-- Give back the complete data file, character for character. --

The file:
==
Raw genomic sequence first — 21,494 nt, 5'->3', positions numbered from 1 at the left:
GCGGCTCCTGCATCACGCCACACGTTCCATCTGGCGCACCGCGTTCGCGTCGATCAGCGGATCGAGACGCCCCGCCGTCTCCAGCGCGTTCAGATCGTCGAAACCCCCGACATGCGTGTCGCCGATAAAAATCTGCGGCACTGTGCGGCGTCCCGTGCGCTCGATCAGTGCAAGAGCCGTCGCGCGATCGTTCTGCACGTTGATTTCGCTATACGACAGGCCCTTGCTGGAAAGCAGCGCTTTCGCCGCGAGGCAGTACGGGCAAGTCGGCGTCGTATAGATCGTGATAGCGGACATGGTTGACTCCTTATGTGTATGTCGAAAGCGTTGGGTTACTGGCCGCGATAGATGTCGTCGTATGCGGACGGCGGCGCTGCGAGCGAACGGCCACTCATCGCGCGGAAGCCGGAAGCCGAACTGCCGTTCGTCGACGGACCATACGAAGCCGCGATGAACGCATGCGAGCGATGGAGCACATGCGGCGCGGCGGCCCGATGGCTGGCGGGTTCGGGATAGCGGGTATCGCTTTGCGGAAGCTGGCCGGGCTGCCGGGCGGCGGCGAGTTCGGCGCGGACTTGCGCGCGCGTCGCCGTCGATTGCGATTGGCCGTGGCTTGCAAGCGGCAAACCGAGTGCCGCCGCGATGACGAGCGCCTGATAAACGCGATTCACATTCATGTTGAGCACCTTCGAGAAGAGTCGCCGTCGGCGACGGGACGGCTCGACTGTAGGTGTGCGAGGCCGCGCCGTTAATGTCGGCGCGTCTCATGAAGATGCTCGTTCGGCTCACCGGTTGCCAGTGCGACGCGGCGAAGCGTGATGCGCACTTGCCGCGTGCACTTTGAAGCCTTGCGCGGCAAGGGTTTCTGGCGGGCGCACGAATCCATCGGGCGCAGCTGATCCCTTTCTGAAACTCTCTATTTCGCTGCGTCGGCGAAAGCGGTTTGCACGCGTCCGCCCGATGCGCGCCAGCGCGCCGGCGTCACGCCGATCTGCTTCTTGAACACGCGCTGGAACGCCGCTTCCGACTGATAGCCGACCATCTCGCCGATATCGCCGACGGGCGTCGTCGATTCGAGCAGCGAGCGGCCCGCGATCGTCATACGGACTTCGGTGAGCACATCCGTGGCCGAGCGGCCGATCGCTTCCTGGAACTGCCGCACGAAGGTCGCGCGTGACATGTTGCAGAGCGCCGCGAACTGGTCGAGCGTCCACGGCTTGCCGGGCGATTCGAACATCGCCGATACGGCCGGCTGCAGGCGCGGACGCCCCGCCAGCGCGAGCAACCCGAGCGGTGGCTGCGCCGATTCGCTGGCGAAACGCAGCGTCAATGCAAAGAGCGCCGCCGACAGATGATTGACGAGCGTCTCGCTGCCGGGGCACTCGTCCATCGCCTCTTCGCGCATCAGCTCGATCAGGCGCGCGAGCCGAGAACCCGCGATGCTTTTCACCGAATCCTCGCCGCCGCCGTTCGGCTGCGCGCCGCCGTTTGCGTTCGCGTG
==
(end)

Raw genomic sequence first — 21,494 nt, 5'->3', positions numbered from 1 at the left:
GCGGCTCCTGCATCACGCCACACGTTCCATCTGGCGCACCGCGTTCGCGTCGATCAGCGGATCGAGACGCCCCGCCGTCTCCAGCGCGTTCAGATCGTCGAAACCCCCGACATGCGTGTCGCCGATAAAAATCTGCGGCACTGTGCGGCGTCCCGTGCGCTCGATCAGTGCAAGAGCCGTCGCGCGATCGTTCTGCACGTTGATTTCGCTATACGACAGGCCCTTGCTGGAAAGCAGCGCTTTCGCCGCGAGGCAGTACGGGCAAGTCGGCGTCGTATAGATCGTGATAGCGGACATGGTTGACTCCTTATGTGTATGTCGAAAGCGTTGGGTTACTGGCCGCGATAGATGTCGTCGTATGCGGACGGCGGCGCTGCGAGCGAACGGCCACTCATCGCGCGGAAGCCGGAAGCCGAACTGCCGTTCGTCGACGGACCATACGAAGCCGCGATGAACGCATGCGAGCGATGGAGCACATGCGGCGCGGCGGCCCGATGGCTGGCGGGTTCGGGATAGCGGGTATCGCTTTGCGGAAGCTGGCCGGGCTGCCGGGCGGCGGCGAGTTCGGCGCGGACTTGCGCGCGCGTCGCCGTCGATTGCGATTGGCCGTGGCTTGCAAGCGGCAAACCGAGTGCCGCCGCGATGACGAGCGCCTGATAAACGCGATTCACATTCATGTTGAGCACCTTCGAGAAGAGTCGCCGTCGGCGACGGGACGGCTCGACTGTAGGTGTGCGAGGCCGCGCCGTTAATGTCGGCGCGTCTCATGAAGATGCTCGTTCGGCTCACCGGTTGCCAGTGCGACGCGGCGAAGCGTGATGCGCACTTGCCGCGTGCACTTTGAAGCCTTGCGCGGCAAGGGTTTCTGGCGGGCGCACGAATCCATCGGGCGCAGCTGATCCCTTTCTGAAACTCTCTATTTCGCTGCGTCGGCGAAAGCGGTTTGCACGCGTCCGCCCGATGCGCGCCAGCGCGCCGGCGTCACGCCGATCTGCTTCTTGAACACGCGCTGGAACGCCGCTTCCGACTGATAGCCGACCATCTCGCCGATATCGCCGACGGGCGTCGTCGATTCGAGCAGCGAGCGGCCCGCGATCGTCATACGGACTTCGGTGAGCACATCCGTGGCCGAGCGGCCGATCGCTTCCTGGAACTGCCGCACGAAGGTCGCGCGTGACATGTTGCAGAGCGCCGCGAACTGGTCGAGCGTCCACGGCTTGCCGGGCGATTCGAACATCGCCGATACGGCCGGCTGCAGGCGCGGACGCCCCGCCAGCGCGAGCAACCCGAGCGGTGGCTGCGCCGATTCGCTGGCGAAACGCAGCGTCAATGCAAAGAGCGCCGCCGACAGATGATTGACGAGCGTCTCGCTGCCGGGGCACTCGTCCATCGCCTCTTCGCGCATCAGCTCGATCAGGCGCGCGAGCCGAGAACCCGCGATGCTTTTCACCGAATCCTCGCCGCCGCCGTTCGGCTGCGCGCCGCCGTTTGCGTTCGCGTG